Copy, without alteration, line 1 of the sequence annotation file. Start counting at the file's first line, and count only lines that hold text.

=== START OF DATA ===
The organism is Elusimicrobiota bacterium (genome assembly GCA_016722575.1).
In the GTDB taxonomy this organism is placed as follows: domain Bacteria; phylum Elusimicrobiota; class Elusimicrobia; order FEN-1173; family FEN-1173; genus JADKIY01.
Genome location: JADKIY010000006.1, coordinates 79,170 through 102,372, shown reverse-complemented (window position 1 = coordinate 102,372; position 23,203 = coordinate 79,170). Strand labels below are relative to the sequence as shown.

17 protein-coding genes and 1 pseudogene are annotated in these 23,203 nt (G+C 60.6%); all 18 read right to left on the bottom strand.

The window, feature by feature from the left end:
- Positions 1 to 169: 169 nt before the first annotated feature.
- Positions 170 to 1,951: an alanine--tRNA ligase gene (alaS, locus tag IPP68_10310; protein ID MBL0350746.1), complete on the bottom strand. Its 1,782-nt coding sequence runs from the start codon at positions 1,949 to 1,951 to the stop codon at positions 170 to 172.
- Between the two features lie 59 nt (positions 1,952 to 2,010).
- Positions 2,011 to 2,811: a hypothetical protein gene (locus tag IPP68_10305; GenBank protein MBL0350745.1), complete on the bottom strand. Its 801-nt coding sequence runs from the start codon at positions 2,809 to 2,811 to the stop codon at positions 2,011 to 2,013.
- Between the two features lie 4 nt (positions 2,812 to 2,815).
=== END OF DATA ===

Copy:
The organism is Elusimicrobiota bacterium (genome assembly GCA_016722575.1).